Texas Chainsaw 3D (2013)

Yet another reinvention of the franchise, two families at war with a new twisted history and 3D are all present, but can anything beat the original?

When Texas Chainsaw Massacre family, the Sawyers, are killed, a baby girl is saved from murder to be raised elsewhere. Years later when she discovers her past she returns to the place where she was born only to find that some families members may not have perished after all.

Unlike any of the previous films, this one directly follows on from the seemingly untouchable original with a woman being rescued from imminent death by Leatherface. This direct continuation helps give the film some added prestige, but unfortunately this doesn’t last for long and instead jumps forward two decades and introduces an almost identical setup to the original: a group of friends visit a house of a family member only to be hunted. This is a real disappointment as setting the film just after the original would have been a fascinating watch for the franchise’s fans.

However, the film does add a great new element to the franchise with the two feuding families: the Sawyers and the Hartmans (a murdering, white trash family). This helps add an exciting plot and importantly moves away from the standard chase-slash formula that has become expected. The victims end up unsure of whom to trust and, with two murdering families on the loose, thriller elements begin to emerge without diluting the horror genre.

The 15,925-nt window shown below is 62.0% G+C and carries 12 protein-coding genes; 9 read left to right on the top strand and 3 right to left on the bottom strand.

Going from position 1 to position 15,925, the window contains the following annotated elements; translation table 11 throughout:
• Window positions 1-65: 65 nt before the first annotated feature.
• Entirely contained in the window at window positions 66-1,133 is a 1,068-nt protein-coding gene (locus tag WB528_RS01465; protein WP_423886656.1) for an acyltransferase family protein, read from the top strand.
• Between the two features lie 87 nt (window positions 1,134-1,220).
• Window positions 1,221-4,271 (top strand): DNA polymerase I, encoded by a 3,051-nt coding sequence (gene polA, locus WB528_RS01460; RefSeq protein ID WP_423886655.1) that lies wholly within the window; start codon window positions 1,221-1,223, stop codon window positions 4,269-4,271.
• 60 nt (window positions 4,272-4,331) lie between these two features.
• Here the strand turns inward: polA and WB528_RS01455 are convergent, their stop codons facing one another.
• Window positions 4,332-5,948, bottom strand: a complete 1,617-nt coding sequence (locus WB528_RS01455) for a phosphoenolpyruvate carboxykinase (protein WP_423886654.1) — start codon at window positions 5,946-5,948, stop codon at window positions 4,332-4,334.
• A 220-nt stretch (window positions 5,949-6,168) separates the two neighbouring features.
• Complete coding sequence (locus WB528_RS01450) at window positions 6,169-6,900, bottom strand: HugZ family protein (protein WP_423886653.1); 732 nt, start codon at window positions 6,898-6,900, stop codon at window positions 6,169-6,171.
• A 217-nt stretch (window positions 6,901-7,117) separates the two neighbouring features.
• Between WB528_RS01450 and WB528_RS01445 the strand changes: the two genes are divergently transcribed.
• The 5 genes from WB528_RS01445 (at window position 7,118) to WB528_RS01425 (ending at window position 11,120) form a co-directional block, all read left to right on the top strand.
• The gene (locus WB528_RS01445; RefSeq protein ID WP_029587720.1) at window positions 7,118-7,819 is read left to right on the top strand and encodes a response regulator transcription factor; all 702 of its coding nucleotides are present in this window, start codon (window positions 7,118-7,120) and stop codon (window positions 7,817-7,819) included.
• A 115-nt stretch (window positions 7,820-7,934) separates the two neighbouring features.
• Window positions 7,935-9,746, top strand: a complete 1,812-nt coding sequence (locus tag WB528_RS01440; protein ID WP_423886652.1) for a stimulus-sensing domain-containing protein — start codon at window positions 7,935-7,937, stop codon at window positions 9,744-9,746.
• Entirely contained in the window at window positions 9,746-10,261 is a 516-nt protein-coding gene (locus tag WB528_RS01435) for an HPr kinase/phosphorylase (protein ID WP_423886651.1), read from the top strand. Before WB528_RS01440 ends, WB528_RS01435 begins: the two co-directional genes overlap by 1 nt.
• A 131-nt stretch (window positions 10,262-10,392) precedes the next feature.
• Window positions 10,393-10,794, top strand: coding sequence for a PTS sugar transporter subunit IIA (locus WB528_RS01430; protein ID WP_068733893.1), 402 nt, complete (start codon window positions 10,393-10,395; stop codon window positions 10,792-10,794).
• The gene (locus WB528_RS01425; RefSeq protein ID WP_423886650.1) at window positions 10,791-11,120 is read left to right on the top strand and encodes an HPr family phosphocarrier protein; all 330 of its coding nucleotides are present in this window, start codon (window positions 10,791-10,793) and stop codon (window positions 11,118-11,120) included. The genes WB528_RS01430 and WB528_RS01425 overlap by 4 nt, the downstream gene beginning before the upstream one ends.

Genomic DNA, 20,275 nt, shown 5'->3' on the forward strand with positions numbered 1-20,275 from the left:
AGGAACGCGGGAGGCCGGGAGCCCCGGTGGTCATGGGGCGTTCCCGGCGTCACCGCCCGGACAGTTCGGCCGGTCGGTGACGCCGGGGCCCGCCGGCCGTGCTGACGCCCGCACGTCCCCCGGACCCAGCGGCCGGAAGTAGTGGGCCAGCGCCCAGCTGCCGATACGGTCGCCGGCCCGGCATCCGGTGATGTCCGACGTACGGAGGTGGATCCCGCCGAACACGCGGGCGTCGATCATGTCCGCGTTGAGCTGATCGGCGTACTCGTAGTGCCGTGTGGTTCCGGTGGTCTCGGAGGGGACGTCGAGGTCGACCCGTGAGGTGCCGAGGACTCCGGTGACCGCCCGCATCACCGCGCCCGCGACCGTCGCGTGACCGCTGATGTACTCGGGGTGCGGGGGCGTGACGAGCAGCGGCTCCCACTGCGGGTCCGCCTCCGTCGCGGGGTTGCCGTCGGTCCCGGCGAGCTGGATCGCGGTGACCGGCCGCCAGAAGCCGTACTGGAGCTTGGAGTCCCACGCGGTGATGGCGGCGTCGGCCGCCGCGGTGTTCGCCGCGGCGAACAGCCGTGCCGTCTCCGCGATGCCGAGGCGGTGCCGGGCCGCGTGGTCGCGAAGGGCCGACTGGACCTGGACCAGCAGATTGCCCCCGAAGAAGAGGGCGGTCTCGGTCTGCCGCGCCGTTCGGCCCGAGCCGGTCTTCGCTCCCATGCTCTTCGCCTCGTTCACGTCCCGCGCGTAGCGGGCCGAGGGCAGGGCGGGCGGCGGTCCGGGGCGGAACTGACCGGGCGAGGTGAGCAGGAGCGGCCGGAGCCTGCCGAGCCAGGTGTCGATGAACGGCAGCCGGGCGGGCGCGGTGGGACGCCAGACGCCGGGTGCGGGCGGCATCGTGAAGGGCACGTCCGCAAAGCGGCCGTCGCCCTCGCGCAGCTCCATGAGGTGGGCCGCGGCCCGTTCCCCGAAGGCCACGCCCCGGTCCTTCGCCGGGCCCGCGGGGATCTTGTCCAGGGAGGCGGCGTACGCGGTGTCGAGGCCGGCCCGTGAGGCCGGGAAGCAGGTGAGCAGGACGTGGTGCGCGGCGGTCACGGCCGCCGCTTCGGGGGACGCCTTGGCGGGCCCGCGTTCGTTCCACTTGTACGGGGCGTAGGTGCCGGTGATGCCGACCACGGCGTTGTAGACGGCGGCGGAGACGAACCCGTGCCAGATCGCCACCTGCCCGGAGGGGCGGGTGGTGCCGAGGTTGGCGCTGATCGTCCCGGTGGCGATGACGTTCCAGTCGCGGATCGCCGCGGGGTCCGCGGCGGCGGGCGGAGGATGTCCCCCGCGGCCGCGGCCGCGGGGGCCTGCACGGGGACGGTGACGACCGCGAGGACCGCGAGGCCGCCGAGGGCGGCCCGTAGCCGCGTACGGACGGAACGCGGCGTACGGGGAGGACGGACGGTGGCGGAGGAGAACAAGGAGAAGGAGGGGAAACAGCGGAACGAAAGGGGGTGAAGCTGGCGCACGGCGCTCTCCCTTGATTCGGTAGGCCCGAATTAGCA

On the other hand the main franchise villain, Leatherface, is certainly diluted in significance as he gets beaten up by a couple of Hartman men and is defenceless against them. After six films where he and his family appear unbeatable, him getting chained up and almost killed is a really disappointing display, especially as his enemies don’t seem to be anything special themselves.

The film also includes a clever video call of a police officer walking through Leatherface’s house. This becomes very effective at creating a scare, especially when the officer becomes scared himself. Although the setup is highly unrealistic and slightly frustrating (a police chief is overruled by a civilian on giving orders), the result is well worth it.

Texas Chainsaw is better than most continuations of the franchise, but without Leatherface’s complete dominance over others it simply can’t compete with the original.

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